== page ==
flood markers

I visited Germany over the winter break. I have to admit that most of my time was spent admiring Germany’s infrastructure and clean streets. In fact, here is a picture of me on the Neckar river in Heidelberg, where I stopped during my run to admire the dam on the river.

I went on a walking tour of Frankfurt, Germany and was enthralled by the flood markers on a bridge on the river Main. Here is a picture of the flood markers. The plaques on the left show the height of the flood waters and the dates when they occurred. I zoomed in below so you can see them better.

 

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Places where floods occur regularly, such as coastal areas, often have markers that indicate the height of the flood waters. These markers can be formal, as in Frankfurt, or informal. They intend to provide a recording of the historic flooding that occurred and to communicate this information to future generations.

Flood markers are important in areas that are flood prone, because serious floods may occur fairly rarely. It’s easy to forget how bad the last flood really was and to make poor flood-related decisions, like build in low-lying areas that could floor and not buy mandatory flood insurance. I once blogged about this issue in my post “flood risks and management science”.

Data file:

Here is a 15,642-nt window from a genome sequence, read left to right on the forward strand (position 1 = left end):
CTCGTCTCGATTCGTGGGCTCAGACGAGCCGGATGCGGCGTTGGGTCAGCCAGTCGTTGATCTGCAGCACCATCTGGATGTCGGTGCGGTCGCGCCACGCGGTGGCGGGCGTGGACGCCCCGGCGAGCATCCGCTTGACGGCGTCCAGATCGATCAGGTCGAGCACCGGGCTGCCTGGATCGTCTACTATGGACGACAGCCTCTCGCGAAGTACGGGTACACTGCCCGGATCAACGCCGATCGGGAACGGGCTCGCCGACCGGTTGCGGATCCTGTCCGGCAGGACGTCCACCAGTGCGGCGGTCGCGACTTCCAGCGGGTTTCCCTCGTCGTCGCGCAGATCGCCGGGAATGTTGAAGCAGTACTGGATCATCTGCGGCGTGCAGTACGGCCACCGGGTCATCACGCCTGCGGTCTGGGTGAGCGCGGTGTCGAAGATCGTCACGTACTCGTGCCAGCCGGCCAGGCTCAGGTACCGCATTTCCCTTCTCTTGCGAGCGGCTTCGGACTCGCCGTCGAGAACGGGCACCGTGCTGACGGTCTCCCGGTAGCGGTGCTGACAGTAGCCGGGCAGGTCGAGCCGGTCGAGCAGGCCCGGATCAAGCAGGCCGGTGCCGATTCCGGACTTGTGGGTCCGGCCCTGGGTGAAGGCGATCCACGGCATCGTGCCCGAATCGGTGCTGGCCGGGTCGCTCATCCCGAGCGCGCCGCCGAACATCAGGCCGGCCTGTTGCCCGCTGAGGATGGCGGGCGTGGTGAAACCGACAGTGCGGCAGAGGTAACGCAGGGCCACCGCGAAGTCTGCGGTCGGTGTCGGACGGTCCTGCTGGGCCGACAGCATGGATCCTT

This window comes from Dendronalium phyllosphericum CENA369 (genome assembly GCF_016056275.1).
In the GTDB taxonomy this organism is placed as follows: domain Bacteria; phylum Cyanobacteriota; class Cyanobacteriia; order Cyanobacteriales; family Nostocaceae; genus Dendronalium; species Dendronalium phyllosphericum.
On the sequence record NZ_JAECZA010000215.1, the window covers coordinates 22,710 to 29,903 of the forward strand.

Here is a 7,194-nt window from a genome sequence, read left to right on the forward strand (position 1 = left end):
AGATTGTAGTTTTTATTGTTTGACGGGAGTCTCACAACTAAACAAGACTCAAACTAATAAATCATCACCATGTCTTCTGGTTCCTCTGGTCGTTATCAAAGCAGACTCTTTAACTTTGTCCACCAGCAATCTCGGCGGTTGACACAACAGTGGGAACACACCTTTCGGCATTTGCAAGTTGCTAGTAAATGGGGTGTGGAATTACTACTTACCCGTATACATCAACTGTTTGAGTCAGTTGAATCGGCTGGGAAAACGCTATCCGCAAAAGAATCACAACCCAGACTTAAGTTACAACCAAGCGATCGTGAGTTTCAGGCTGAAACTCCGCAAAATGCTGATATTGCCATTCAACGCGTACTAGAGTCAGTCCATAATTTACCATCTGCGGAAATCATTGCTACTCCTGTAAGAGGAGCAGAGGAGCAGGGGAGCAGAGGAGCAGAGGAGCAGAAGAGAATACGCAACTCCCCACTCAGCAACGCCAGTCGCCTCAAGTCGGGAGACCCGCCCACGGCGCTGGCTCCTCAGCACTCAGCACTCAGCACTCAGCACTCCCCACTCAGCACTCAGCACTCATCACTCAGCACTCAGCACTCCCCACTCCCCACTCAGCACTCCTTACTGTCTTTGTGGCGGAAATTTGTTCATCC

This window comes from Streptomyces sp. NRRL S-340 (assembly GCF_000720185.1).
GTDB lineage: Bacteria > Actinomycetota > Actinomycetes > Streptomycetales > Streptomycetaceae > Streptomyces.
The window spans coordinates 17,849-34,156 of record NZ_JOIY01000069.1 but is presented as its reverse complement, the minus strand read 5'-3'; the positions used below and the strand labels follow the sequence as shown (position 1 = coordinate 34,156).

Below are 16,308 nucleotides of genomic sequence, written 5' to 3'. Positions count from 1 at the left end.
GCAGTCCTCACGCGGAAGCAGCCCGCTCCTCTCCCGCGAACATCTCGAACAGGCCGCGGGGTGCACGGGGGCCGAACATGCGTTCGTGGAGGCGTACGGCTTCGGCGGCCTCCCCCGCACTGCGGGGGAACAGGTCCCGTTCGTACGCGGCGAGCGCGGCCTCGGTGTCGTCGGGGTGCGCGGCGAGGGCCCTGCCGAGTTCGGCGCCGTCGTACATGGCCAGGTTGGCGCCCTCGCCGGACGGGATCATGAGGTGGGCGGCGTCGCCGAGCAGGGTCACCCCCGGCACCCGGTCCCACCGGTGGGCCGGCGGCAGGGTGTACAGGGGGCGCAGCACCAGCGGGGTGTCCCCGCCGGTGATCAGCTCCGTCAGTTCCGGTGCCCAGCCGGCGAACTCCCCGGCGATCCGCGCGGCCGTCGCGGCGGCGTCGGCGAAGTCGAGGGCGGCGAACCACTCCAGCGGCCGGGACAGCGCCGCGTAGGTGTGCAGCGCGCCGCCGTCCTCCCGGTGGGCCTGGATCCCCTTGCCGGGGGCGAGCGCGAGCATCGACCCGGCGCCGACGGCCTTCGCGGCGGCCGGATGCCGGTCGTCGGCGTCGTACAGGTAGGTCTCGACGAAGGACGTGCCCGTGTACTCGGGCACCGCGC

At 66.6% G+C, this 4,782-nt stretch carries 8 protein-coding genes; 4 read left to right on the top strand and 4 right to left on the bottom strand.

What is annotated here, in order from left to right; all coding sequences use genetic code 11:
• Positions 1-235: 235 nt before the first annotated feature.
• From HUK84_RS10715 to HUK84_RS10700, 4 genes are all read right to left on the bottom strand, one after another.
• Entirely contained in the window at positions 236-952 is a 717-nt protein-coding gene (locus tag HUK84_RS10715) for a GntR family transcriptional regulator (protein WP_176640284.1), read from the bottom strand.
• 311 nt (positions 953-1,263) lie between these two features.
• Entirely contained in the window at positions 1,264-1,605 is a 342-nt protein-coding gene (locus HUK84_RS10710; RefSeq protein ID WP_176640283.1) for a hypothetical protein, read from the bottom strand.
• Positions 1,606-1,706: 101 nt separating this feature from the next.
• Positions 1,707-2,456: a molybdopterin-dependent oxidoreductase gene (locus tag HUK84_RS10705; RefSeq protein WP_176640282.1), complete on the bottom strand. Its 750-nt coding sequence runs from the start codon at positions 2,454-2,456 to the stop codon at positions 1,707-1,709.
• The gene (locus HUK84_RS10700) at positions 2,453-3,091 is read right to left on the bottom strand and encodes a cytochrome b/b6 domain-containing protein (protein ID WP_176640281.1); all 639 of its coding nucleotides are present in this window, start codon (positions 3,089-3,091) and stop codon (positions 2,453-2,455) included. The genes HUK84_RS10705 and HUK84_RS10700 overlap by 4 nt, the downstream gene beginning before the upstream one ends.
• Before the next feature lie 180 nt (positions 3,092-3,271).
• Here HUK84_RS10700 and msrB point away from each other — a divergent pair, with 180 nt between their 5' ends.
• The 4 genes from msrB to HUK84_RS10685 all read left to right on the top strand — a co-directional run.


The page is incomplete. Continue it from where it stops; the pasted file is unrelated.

The Floodstone project seeks to create a database of flood markers. This website on flood markers contains a collection of images illustrating the height of the flood waters. It includes an image from Frankfurt as well as many others. Another site contains images only from the 1974 flooding in Brisbane to illustrate the variety of ways a flooding was recorded.

For more reading:

Other pictures from my trip:

In #heidelberg #germany at the #castle

A post shared by Laura Albert (@punkrockanalytics) on

Hanging out with Robert Wilhelm Bunsen of Bunsen burner fame in #Heidelberg #Germany

A post shared by Laura Albert (@punkrockanalytics) on

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